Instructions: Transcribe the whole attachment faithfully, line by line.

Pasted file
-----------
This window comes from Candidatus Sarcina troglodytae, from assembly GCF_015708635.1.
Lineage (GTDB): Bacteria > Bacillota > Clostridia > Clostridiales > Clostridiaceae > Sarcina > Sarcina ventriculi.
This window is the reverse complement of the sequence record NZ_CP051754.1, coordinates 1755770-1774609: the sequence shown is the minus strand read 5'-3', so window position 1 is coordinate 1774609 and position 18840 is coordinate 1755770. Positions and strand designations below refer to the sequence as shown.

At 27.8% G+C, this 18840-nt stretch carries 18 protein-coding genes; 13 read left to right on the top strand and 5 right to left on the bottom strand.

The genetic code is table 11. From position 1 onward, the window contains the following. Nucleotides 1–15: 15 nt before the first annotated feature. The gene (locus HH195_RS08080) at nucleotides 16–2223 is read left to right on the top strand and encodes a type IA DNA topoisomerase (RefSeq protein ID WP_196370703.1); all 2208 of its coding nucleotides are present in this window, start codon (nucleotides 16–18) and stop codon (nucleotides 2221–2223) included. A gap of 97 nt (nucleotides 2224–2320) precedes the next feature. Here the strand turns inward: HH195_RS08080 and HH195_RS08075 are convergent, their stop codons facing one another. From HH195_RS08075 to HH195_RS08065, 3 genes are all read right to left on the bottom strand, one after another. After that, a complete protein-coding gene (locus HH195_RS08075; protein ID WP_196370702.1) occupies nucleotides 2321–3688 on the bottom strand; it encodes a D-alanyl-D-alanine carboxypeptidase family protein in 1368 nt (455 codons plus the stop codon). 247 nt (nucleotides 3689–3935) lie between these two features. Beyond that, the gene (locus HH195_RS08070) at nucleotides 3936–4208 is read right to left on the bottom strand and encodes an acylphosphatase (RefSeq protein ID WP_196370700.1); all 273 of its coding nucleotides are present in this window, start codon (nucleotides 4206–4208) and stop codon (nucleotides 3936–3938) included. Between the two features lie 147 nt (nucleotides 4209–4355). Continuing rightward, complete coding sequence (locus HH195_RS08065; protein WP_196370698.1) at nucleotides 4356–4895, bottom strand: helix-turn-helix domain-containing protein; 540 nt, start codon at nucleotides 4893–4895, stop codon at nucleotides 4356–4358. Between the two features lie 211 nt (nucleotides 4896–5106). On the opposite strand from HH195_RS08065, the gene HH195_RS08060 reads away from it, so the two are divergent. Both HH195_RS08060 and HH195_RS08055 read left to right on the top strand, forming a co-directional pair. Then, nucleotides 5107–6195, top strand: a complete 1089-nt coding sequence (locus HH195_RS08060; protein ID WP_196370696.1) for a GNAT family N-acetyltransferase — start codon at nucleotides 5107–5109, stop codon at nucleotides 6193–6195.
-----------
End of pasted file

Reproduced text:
This window comes from Candidatus Sarcina troglodytae, from assembly GCF_015708635.1.
Lineage (GTDB): Bacteria > Bacillota > Clostridia > Clostridiales > Clostridiaceae > Sarcina > Sarcina ventriculi.
This window is the reverse complement of the sequence record NZ_CP051754.1, coordinates 1755770-1774609: the sequence shown is the minus strand read 5'-3', so window position 1 is coordinate 1774609 and position 18840 is coordinate 1755770. Positions and strand designations below refer to the sequence as shown.

At 27.8% G+C, this 18840-nt stretch carries 18 protein-coding genes; 13 read left to right on the top strand and 5 right to left on the bottom strand.

The genetic code is table 11. From position 1 onward, the window contains the following. Nucleotides 1–15: 15 nt before the first annotated feature. The gene (locus HH195_RS08080) at nucleotides 16–2223 is read left to right on the top strand and encodes a type IA DNA topoisomerase (RefSeq protein ID WP_196370703.1); all 2208 of its coding nucleotides are present in this window, start codon (nucleotides 16–18) and stop codon (nucleotides 2221–2223) included. A gap of 97 nt (nucleotides 2224–2320) precedes the next feature. Here the strand turns inward: HH195_RS08080 and HH195_RS08075 are convergent, their stop codons facing one another. From HH195_RS08075 to HH195_RS08065, 3 genes are all read right to left on the bottom strand, one after another. After that, a complete protein-coding gene (locus HH195_RS08075; protein ID WP_196370702.1) occupies nucleotides 2321–3688 on the bottom strand; it encodes a D-alanyl-D-alanine carboxypeptidase family protein in 1368 nt (455 codons plus the stop codon). 247 nt (nucleotides 3689–3935) lie between these two features. Beyond that, the gene (locus HH195_RS08070) at nucleotides 3936–4208 is read right to left on the bottom strand and encodes an acylphosphatase (RefSeq protein ID WP_196370700.1); all 273 of its coding nucleotides are present in this window, start codon (nucleotides 4206–4208) and stop codon (nucleotides 3936–3938) included. Between the two features lie 147 nt (nucleotides 4209–4355). Continuing rightward, complete coding sequence (locus HH195_RS08065; protein WP_196370698.1) at nucleotides 4356–4895, bottom strand: helix-turn-helix domain-containing protein; 540 nt, start codon at nucleotides 4893–4895, stop codon at nucleotides 4356–4358. Between the two features lie 211 nt (nucleotides 4896–5106). On the opposite strand from HH195_RS08065, the gene HH195_RS08060 reads away from it, so the two are divergent. Both HH195_RS08060 and HH195_RS08055 read left to right on the top strand, forming a co-directional pair. Then, nucleotides 5107–6195, top strand: a complete 1089-nt coding sequence (locus HH195_RS08060; protein ID WP_196370696.1) for a GNAT family N-acetyltransferase — start codon at nucleotides 5107–5109, stop codon at nucleotides 6193–6195.